I am here in Zambia. I have a fast flowing river at a safari camp and I want to use this to pump water to a header tank some 30ft above the river. I am looking to create a tapered box with one end 100cm x 50cm ish and the other end tapering to a 40mm pipe. The box would be about 2m long and have a fall within the river of about 20cm (river bed gradient). So the water flows into the wide end of my box and the pressure will push water up through my 40mm pipe and into my tank. And this will happen as long as the river flows which so far is several million years. My question therefore is will this work. Or am I wasting my time. The river flow is probably 1m per second.

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    $\begingroup$ Have you considered a water ram? $\endgroup$ – Jon Custer Mar 10 '19 at 15:33
  • $\begingroup$ if you suck your pipe to give an initial "pull" then it will always work $\endgroup$ – xray0 Mar 10 '19 at 15:55
  • $\begingroup$ What Jon said en.wikipedia.org/wiki/Hydraulic_ram They do make a little bit of noise, though. $\endgroup$ – PM 2Ring Mar 10 '19 at 16:06
  • $\begingroup$ As I understand it, a hydraulic ram obtains energy from a vertical drop of water. I suppose that if you can build a protective structure one might be able to set up a water ram at a level that corresponds to the bottom of the river. That would require a formidable protective structure, which would be costly to build. $\endgroup$ – Cleonis Mar 10 '19 at 17:16
  • $\begingroup$ What is the speed of the water? Under ideal conditions, a conservation of energy approach would imply that you can turn the water's kinetic energy into gravitational potential energy to determine the maximum height that you can get. Without knowing any more than you posted, my guess is that you can't get a 30' height out of your contraption. $\endgroup$ – David White Mar 10 '19 at 19:57

You describe a contraption without moving parts.
An inlet, and then the cross section tapers down. I expect that such a contraption will not have any lifting capacity.

I expect: even if you would dam an entire river, with an inlet somewhere in that dam, and the outlet at some height above the rim of the dam, water would still not flow out of the outlet. When the height of the outlet is above the rim of the dam I expect that the water will climb to the rim of the dam, and then overflow the dam. That is: I expect that the taper will not make any difference.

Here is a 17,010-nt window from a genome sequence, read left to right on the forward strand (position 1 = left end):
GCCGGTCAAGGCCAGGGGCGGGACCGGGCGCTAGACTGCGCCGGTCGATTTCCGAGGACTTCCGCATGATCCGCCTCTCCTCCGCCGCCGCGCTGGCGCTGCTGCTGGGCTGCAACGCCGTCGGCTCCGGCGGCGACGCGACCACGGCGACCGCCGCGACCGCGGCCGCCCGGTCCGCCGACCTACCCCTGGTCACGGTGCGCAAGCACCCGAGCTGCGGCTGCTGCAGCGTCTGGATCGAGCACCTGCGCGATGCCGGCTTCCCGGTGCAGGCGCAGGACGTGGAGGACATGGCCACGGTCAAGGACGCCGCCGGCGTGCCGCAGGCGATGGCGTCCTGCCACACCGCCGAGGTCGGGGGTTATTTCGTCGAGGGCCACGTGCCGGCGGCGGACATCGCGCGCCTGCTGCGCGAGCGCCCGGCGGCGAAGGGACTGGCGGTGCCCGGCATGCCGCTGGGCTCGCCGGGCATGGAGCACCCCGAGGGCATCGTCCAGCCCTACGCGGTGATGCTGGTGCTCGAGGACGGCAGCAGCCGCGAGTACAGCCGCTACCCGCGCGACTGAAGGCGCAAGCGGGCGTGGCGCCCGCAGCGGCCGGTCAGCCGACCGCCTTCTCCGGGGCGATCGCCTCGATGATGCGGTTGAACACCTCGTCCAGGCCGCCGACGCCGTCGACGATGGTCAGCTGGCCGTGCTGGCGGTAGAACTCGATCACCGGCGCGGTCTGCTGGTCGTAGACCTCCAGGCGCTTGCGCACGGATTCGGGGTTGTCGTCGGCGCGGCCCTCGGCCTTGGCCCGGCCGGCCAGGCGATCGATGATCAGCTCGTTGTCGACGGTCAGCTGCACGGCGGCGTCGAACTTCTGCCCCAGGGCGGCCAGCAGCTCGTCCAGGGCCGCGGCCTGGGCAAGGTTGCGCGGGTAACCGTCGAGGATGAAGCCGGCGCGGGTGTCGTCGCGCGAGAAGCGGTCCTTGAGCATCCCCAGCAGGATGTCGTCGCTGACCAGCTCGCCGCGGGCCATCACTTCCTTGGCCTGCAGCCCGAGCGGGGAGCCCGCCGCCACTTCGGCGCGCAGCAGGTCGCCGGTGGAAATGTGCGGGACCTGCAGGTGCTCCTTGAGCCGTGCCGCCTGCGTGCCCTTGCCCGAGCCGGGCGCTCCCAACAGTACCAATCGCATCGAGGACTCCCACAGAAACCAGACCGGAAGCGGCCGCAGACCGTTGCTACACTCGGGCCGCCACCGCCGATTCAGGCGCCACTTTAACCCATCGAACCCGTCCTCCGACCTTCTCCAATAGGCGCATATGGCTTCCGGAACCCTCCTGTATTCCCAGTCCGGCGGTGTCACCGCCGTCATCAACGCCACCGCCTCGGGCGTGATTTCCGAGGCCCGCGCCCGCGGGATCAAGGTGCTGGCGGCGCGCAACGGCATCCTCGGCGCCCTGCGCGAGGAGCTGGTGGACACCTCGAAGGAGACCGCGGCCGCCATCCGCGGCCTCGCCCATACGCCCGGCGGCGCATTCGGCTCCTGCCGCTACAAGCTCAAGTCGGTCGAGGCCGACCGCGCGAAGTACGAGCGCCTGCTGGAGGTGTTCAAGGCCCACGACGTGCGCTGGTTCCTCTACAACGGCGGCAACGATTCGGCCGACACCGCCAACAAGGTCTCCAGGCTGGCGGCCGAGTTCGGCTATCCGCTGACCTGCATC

(I expect: if you don't dam the entire river the back pressure will make the water flow around the contraption rather than through it.)

I don't see any way to avoid building a contraption with moving parts.

One way, I'd say, would be to have a paddle wheel in the water, to harvest mechanical energy, and have an Archimedes screw attached to the same axle as the paddle wheel. The longer the Archimedes screw, the higher the water is lifted. (The paddle wheel doesn't have to be perpendicular to the water, hence the axle can be tilted, allowing the Archimedes screw to lift the water.)

Technically that is a single moving part, but of course in all it would be an elaborate build, and the axle must turn in bearings. As we know, bearings are subject to wear, requiring maintenance.

[Later edit, one hour after first posting]

In the comment section the possibility of a water ram was suggested. I commented that as I understand it a water ram obtains energy from a vertical drop of water.

You describe that the river is fast flowing; I assume that means that geographically the land slopes down quite a lot.

Now, a very shallow slope can be enough to sustain significant flow, here is a story to illustrate that:
Nowadays water is pumped, but in Roman times water flow for supplying cities was gravity flow. There is a place in France where the Romans obtained water for a town from a spring 50 kilometers or so away from that town, with a total elevation difference of 17 meters. So the engineers building the water conduit to the town had to maintain a very shallow slope very evenly. This conduit supplied the town with more than enough water.

So I wonder: if the landscape has quite a lot of slope, might it be possible to construct a long conduit, at a more shallow slope than the landscape, from a distance upstream. The idea would then be to have a flow of water, at the location of the camp site, at a higher elevation than the level of the river. That height difference can then be used to keep a water ram cycle going. The reason you need that height difference: the used water that flows out of the water ram must have a place to go. If the used water just backs up then the water ram cycle will stop. So the used water must flow out at the same level as the river surface, allowing it to flow away.

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  • $\begingroup$ +1 for the Archimedes screw. $\endgroup$ – Mike Dunlavey Mar 11 '19 at 12:51

According to the Bernoulli equation, a fluid stream traveling at velocity v can support a column of water of height $\frac{v^2}{2g}$ (above the water surface). For 1 m/sec, that translates into 0.05 m, or 5 cm. That's quite a bit less than 30 ft. And that would only be if the flow up the column is zero. You would need a stream velocity in excess of 15 m/s to really make this work.

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